AMHERST, MASS. — Once thought of as a peripheral interest in the history of art, a growing number of African-American artists are entering the mainstream, their works sought after by white and black collectors who see them variously as highly skilled, a cause to be supported, undervalued, or all of the above.
"We're catering to first-generation African-American art buyers," says George N'Namdi, owner of art galleries in Chicago and Birmingham, Mich., that feature predominantly African-American artists. More people have disposable income these days, Mr. N'Namdi says, "and we're trying to get them to buy art."
Most of the attention is going to such artists as Romare Bearden (1914-88), Joshua Johnston (1765-1830), Jacob Lawrence (1917-2000), Horace Pippin (1888-1946), and Henry Ossawa Tanner (1859-1937), whose major works sell in galleries for hundreds of thousands of dollars in private sales.
For works by Tanner, prices have reached $1 million.
The works of living artists have also reached high levels. N'Namdi notes that prices for the large canvases of Howardena Pindell (b. 1943) have neared $100,000.
Those of Melvin Edwards (b. 1937) have fetched $30,000-$35,000. Alvin Loving (b. 1935) "has topped out at $70,000."
In general, prices are "several times higher than they were just 10 or 20 years ago."
Buyers are both white and black. Many of the white collectors regularly purchase American art and have broadened their interest to include this overlooked area.
Black collectors "almost exclusively buy the work of African-American artists," says Halley Harrisburg, director of the Michael Rosenfeld Gallery in New York, a white-owned gallery showing African-American artists as well as white artists. "For many, it is a personal mission: They want to expose their children to art by African-Americans...."
Says collector Bruce Gordon, president of retail markets for Verizon in New York, "As an African-American, I wanted to invest in my own culture. I like art, first of all, and I had an interest and reasonable resources to invest."
Mr. Gordon notes that he is "not on a mission. I'm not trying to accomplish something, but when I meet other African-Americans who should be interested in the art of their own culture, but don't know how to gain access to it, I introduce them to what I collect."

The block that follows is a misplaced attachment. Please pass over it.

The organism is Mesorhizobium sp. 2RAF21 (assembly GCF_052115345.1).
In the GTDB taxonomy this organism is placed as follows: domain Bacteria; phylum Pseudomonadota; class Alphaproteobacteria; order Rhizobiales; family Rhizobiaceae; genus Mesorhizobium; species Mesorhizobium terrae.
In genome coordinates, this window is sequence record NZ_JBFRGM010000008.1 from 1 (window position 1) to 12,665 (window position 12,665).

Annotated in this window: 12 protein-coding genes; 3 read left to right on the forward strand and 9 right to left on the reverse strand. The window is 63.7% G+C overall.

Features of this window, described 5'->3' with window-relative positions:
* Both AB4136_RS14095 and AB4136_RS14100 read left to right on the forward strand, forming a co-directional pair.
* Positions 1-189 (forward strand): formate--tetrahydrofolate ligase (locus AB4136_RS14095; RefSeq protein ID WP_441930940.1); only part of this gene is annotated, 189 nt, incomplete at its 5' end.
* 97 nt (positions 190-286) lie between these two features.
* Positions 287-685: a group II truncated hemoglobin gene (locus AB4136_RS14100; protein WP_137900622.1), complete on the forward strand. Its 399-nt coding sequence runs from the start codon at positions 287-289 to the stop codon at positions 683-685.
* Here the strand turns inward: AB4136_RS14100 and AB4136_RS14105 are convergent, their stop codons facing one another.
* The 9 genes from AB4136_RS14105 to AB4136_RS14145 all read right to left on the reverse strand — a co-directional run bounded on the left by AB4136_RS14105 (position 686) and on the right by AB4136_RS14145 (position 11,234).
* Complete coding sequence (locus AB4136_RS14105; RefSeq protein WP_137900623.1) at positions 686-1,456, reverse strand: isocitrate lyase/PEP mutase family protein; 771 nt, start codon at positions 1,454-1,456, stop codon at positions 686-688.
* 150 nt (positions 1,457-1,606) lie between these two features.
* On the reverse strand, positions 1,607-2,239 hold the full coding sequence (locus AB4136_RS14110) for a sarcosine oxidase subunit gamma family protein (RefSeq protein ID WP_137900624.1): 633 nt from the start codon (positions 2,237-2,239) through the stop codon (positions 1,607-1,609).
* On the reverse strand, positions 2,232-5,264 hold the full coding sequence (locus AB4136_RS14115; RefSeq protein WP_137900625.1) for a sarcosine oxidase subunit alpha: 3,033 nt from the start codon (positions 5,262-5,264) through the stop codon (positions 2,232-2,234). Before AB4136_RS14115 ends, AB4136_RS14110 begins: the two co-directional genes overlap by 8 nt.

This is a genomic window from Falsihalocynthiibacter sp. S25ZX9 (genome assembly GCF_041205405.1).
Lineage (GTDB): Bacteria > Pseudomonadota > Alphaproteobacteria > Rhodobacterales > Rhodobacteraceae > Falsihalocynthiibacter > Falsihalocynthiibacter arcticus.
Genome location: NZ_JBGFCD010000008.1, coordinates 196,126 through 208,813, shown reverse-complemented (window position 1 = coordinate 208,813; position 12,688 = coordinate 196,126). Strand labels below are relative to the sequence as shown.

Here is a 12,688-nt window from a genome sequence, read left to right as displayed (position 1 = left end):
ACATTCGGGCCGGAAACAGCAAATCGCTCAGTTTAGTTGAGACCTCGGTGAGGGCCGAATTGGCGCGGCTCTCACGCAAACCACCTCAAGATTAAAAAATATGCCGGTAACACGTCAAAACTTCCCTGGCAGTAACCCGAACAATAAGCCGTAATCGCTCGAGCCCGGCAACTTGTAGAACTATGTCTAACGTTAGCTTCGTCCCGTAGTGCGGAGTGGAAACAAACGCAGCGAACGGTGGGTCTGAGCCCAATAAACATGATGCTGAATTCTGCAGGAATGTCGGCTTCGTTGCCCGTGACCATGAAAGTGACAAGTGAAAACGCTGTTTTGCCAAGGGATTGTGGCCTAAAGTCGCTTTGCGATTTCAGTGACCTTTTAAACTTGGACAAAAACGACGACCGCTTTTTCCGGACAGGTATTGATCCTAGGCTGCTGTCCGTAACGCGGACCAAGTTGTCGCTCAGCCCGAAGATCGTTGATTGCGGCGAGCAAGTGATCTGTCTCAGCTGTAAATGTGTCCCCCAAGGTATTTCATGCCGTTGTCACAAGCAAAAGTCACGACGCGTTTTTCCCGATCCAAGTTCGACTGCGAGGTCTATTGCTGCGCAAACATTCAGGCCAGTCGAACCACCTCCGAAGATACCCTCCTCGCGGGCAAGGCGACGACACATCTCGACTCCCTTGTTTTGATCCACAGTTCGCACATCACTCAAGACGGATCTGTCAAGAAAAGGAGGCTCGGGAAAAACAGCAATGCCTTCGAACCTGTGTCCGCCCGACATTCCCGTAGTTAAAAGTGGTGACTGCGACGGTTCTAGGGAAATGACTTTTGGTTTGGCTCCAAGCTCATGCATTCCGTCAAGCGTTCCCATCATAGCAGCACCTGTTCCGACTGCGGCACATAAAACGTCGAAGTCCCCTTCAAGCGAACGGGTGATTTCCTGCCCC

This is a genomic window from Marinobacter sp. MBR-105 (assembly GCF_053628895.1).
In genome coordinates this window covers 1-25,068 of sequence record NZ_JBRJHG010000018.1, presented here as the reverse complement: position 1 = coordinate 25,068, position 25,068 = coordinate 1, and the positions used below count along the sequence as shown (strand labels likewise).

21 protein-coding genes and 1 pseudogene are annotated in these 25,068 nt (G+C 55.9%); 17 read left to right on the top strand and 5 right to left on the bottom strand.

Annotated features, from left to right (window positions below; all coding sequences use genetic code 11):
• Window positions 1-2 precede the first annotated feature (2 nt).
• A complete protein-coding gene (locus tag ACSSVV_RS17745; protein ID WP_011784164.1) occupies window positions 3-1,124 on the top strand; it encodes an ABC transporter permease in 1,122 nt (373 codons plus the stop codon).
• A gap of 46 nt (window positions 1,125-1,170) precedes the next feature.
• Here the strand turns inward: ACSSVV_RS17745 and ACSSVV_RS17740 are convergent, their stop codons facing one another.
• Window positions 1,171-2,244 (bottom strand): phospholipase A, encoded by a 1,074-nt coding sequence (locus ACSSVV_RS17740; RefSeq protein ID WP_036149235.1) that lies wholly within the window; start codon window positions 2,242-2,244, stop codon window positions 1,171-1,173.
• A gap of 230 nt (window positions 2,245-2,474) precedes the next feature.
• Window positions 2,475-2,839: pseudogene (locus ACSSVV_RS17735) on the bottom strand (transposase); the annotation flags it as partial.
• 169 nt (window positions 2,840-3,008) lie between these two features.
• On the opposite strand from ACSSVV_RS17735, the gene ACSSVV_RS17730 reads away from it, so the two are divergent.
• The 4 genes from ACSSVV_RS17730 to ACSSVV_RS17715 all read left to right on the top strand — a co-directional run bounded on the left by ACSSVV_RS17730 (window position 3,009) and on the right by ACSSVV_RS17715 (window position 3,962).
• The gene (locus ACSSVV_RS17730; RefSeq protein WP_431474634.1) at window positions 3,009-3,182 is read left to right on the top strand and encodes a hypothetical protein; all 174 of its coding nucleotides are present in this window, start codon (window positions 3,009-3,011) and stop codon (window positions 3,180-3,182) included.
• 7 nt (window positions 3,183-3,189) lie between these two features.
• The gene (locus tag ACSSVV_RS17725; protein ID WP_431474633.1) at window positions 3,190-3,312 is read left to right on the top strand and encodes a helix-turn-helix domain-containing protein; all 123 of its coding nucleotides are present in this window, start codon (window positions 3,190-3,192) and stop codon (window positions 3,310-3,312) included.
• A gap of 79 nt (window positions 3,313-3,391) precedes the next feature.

Galleries exhibiting the work of black artists have reached out to the African-American community, sponsoring talks and classes about art in order to "get people to realize that it's all right to collect art," says Sherry Washington, a gallery owner in Detroit.
The opportunities for emerging African-American artists are far better than a generation ago, and prices for the works of some artists born after World War II are higher than for those of earlier generations. Jean-Michel Basquiat, for example, emerged directly into the mainstream art world, finding almost immediate critical praise and buyers - as have Lorna Simpson, Carrie Mae Weems, and a growing number of others.
The resale market for the work of African-American artists has been growing, although slowly. An untitled 1982 wood sculpture by Martin Puryear (b. 1941) fetched $489,000 last year at Sotheby's, exceeding the $300,000 to $400,000 estimate.
Even higher prices have been fetched at auction by Basquiat (1960-88), whose 1982 mixed-media "Self-Portrait" sold at Christie's in 1998 for $3.3 million - a record for the artist - well above the $400,000 to $600,000 estimate.
But many other well-regarded African-American artists haven't done so well at auction. Part of the reason for the relatively low prices and paucity of works being offered is that African-American art has not been the subject of a theme sale at any major auction house, nor is there anyone on the staffs who is an expert in this field.
"Few people in auction houses know anything about historical or even contemporary African-American art," Ms. Harrisburg says.
Because of that, "It makes no sense to put work up at auction," she says.
(c) Copyright 2001. The Christian Science Monitor